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Fallout: The Series That Changed RPG’s Forever


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A video game company, Interplay Productions, developed a game called Wasteland in 1988. The post-apocalyptic RPG (Role Playing Game) was received with critically positive reviews, but due to legal issues with Electronic Arts, a sequel wasn’t made until much later. After several attempts at making sequels, Fallout: A Post Nuclear Role Playing Game was released in 1997.

Fallout received critical acclaim. People praised the story and mechanics for their creativity, and replayability. Black Isle Studios, the new division of Interplay’s RPG game developers, rushed to make a sequel that launched two years later. However, that’s a story for another day.

Fallout starts with a character selection screen. You can pick from several presets or a custom character (which I highly recommend) in which you can select your SPECIAL stats and perks. SPECIAL stats (Strength, Perception, Endurance, Charisma, Intelligence, Agility, and Luck) determine what you do in the world to start. Perks modify your game to play differently, like increasing how many SPECIAL points you receive, at the cost of EXP, which increases your level. After a cutscene detailing the introduction of living in a vault after a nuclear apocalypse, and the failure of your water purification system, the vault door opens, and you step into the wasteland.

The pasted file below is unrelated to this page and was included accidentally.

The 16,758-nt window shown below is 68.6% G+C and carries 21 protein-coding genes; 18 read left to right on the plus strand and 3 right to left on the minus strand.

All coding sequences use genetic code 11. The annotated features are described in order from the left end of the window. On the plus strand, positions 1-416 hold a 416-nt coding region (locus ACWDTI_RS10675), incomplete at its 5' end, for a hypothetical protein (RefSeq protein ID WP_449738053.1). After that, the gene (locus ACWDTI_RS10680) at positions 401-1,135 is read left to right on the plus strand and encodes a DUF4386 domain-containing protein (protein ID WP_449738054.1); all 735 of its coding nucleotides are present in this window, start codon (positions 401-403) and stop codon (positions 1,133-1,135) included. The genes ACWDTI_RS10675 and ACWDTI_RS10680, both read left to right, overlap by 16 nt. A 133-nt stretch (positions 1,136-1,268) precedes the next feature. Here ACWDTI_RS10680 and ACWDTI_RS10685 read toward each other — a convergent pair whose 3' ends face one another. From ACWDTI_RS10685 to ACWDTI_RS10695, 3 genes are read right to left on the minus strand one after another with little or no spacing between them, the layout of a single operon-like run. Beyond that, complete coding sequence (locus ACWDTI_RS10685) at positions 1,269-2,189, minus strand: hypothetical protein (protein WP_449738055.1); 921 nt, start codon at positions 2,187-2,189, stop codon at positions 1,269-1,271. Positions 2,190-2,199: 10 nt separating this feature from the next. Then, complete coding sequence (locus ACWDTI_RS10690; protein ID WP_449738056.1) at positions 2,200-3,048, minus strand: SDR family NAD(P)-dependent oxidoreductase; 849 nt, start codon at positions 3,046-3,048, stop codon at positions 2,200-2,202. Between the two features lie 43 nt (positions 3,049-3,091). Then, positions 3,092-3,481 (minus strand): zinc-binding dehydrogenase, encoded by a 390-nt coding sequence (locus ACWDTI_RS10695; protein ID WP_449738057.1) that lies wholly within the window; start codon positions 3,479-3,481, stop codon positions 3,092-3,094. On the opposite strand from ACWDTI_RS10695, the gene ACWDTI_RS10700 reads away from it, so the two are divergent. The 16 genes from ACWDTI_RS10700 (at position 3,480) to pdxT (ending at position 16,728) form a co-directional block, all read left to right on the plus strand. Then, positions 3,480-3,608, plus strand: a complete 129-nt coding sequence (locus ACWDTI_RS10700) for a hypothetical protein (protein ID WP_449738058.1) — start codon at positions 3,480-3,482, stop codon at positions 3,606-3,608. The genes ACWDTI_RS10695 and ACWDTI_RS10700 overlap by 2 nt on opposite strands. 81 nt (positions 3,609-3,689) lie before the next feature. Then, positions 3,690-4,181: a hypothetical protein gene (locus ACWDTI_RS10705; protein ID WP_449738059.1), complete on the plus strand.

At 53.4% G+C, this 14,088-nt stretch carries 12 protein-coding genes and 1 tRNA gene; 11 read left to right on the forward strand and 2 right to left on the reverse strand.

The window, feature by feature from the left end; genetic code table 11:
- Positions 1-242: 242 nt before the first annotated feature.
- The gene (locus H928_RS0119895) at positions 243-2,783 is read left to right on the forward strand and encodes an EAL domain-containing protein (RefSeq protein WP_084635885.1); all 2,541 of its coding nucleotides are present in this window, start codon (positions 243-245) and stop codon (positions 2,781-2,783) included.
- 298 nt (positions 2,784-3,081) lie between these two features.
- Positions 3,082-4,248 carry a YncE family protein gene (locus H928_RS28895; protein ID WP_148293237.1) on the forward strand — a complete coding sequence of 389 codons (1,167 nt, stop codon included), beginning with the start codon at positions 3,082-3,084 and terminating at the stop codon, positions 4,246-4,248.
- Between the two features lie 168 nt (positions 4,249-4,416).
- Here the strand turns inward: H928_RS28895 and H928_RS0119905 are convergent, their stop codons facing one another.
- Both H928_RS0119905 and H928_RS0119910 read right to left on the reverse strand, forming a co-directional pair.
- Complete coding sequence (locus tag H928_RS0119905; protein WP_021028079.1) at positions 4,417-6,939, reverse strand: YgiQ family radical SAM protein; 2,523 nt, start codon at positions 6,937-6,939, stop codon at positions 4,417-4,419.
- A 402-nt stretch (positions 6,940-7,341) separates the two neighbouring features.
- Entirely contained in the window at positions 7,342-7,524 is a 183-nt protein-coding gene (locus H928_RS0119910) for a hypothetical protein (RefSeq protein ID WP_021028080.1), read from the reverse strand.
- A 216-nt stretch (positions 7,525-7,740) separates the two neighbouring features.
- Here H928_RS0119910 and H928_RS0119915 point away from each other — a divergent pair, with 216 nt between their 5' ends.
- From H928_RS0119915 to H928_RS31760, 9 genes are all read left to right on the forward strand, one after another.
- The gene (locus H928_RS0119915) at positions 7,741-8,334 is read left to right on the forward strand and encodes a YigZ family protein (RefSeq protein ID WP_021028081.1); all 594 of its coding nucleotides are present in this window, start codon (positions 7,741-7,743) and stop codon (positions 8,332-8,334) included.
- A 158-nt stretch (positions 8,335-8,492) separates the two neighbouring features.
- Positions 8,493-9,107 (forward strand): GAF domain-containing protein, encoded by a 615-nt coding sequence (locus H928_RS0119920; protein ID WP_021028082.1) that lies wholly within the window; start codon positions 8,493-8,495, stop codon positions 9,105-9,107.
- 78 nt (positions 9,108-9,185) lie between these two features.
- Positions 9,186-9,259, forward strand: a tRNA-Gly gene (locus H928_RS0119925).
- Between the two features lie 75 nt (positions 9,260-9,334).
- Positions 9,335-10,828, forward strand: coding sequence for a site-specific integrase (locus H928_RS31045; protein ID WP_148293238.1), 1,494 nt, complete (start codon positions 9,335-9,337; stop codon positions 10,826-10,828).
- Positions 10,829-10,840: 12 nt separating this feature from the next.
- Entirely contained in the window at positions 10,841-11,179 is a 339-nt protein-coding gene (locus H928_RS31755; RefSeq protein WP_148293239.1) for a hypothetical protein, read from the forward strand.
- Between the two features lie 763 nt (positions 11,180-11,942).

After fighting your way through mutated rats and using the hexagonal tiles, you exit the cave. The game shifts view from third person isometric to top-down as you travel from town to town, searching to repair the water purifier. As you search, you make friends and discover mysterious mutated enemies and get tasked with finding the source. Everything falls into place with the final act, in which you and your allies assault the leader’s hideout, and finish him once and for all.

Fallout, in my opinion, did a great job with the unlikely hero aspect. Interplay took a risk with a new franchise, and it shot to popularity and gained a cult following as well as setting the bar for rpgs. Fallout earns itself a 9 out of 10 for a rich story, polished game mechanics, and replayability. My only qualms are with the difficulty spike, but other than that, give it a try!

Ratings (out of 10)

Graphics: 6 (for the time)

Music: 9

Cinematics: 6

Story: 10

Content: 10

Controls: 9

Gameplay: 10

Final Rating: 9

-Ethan Clark

 

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The Student Voice of Prosper High School
Fallout: The Series That Changed RPG’s Forever